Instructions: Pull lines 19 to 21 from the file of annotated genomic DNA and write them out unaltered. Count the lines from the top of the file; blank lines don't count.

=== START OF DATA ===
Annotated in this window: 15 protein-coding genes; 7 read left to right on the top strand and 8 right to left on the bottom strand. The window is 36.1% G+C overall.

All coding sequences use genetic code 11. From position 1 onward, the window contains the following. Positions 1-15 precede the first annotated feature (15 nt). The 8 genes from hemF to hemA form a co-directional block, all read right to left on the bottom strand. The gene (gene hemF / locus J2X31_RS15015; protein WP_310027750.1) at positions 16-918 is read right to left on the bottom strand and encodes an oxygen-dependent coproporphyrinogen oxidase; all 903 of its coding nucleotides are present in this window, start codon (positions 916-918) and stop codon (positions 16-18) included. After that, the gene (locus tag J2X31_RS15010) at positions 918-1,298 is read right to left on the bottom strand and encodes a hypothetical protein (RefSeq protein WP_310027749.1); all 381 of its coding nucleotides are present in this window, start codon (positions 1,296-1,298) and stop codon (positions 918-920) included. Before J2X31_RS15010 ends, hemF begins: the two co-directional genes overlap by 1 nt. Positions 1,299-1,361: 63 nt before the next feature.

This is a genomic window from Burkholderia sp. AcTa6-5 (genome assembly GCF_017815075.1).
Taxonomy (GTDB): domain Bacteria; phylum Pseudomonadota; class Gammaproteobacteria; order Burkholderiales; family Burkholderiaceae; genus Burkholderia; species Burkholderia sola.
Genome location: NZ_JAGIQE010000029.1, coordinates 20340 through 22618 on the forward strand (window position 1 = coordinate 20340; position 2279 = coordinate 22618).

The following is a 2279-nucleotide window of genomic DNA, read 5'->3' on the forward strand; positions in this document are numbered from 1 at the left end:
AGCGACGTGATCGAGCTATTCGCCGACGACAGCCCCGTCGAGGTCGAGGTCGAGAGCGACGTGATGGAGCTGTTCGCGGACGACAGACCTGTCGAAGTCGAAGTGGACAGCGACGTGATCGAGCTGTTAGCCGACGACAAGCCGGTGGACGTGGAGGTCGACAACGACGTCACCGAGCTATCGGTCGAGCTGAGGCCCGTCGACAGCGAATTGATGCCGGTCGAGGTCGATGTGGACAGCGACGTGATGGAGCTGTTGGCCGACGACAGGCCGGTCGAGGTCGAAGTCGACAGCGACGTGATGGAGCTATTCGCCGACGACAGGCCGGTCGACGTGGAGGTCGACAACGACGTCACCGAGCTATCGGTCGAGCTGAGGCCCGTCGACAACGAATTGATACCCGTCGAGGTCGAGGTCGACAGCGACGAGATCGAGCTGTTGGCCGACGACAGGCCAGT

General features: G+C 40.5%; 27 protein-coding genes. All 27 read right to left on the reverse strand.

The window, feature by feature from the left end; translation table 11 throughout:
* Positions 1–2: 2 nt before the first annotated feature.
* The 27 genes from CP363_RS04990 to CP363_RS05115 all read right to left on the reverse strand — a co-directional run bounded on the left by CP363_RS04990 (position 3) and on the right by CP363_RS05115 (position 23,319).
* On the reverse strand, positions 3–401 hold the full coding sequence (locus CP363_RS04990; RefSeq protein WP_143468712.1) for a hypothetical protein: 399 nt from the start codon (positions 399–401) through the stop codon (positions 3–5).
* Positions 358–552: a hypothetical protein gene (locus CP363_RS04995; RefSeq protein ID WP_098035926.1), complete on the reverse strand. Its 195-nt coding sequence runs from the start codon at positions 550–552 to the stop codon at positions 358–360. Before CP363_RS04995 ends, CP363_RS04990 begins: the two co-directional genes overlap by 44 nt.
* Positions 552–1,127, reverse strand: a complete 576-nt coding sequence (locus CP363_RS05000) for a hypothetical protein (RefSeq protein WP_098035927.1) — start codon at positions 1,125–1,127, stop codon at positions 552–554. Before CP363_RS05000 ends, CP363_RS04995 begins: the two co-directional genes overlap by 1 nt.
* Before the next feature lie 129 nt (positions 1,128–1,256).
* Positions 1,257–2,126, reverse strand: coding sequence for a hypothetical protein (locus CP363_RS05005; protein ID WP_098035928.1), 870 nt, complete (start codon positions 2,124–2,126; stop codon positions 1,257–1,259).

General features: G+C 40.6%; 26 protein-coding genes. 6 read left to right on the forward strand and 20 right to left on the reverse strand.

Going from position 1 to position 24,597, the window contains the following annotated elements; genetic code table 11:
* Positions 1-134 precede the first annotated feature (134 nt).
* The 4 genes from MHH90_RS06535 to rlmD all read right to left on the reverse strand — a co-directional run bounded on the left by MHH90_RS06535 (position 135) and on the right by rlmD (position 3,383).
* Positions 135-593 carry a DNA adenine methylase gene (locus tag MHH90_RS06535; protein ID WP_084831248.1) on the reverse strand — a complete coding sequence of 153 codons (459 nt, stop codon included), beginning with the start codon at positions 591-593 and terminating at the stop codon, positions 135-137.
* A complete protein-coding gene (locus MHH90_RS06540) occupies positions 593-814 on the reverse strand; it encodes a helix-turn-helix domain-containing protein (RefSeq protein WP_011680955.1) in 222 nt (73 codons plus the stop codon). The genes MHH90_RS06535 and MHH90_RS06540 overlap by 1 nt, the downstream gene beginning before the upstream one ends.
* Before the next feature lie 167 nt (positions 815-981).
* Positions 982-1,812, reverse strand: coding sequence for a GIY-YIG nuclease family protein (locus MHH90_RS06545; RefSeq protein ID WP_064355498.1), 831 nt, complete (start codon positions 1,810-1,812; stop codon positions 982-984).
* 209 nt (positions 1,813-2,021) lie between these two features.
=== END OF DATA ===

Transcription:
* Positions 1-134 precede the first annotated feature (134 nt).
* The 4 genes from MHH90_RS06535 to rlmD all read right to left on the reverse strand — a co-directional run bounded on the left by MHH90_RS06535 (position 135) and on the right by rlmD (position 3,383).
* Positions 135-593 carry a DNA adenine methylase gene (locus tag MHH90_RS06535; protein ID WP_084831248.1) on the reverse strand — a complete coding sequence of 153 codons (459 nt, stop codon included), beginning with the start codon at positions 591-593 and terminating at the stop codon, positions 135-137.